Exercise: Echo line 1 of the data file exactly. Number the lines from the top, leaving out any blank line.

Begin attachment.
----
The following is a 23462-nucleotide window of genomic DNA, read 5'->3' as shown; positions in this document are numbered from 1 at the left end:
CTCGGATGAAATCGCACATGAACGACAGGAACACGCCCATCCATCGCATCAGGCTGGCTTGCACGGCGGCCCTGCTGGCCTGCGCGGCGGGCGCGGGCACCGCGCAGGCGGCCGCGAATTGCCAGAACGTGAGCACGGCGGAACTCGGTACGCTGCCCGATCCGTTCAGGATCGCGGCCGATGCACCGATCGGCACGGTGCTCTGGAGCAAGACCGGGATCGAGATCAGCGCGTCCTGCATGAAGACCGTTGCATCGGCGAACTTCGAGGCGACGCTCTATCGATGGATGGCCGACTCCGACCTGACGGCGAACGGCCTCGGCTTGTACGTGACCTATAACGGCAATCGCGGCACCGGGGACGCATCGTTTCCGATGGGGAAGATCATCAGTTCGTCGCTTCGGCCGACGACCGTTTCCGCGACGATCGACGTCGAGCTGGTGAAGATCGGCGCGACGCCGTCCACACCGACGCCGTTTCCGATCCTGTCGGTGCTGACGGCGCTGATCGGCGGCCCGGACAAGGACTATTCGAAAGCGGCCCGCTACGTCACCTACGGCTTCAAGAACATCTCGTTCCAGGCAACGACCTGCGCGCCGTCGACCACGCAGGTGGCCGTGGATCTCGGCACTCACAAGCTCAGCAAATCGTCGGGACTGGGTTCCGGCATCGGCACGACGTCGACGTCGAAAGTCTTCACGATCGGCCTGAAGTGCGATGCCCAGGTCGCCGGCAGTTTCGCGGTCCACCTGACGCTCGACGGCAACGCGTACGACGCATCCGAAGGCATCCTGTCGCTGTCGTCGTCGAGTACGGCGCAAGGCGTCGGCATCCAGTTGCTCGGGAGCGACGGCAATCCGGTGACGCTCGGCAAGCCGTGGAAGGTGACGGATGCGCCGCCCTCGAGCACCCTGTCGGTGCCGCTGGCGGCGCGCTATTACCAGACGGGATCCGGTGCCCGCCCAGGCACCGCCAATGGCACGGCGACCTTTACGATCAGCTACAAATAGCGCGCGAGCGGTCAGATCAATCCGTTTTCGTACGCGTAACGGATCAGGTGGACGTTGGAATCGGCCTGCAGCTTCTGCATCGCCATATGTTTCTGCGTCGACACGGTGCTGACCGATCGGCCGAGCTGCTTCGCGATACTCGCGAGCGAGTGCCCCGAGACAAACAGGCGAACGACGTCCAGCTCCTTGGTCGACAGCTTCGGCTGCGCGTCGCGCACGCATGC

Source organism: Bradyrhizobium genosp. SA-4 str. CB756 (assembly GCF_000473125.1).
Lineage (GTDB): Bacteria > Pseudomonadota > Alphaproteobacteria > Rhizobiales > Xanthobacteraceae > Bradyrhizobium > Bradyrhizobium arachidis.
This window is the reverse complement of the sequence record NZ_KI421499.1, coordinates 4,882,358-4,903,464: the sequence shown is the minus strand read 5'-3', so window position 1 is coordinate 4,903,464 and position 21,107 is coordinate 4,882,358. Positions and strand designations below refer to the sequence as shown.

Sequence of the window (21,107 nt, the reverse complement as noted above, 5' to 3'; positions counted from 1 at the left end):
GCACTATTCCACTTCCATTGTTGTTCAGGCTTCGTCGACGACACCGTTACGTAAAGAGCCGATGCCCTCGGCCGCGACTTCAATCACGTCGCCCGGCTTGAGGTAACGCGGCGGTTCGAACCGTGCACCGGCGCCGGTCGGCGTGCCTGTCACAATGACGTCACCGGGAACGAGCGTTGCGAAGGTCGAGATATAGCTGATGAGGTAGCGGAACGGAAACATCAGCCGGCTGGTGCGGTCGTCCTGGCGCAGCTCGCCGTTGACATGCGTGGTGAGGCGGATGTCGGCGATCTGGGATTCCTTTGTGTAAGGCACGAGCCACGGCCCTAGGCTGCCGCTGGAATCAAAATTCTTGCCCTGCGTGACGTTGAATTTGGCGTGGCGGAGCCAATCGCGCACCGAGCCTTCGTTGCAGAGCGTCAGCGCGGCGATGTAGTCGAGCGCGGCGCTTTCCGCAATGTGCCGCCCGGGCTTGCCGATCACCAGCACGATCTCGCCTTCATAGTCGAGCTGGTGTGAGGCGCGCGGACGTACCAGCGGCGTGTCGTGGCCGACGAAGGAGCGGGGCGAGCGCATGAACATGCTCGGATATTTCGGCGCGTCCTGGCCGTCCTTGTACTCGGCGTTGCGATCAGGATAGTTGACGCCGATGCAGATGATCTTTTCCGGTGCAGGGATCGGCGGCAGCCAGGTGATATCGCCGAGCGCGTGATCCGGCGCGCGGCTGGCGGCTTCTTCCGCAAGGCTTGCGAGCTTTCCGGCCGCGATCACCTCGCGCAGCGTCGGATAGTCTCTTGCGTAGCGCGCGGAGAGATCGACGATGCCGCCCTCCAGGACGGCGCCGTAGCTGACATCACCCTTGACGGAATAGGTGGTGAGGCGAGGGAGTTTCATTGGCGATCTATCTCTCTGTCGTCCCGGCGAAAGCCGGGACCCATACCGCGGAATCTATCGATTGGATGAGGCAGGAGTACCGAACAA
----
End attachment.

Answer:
The following is a 23462-nucleotide window of genomic DNA, read 5'->3' as shown; positions in this document are numbered from 1 at the left end: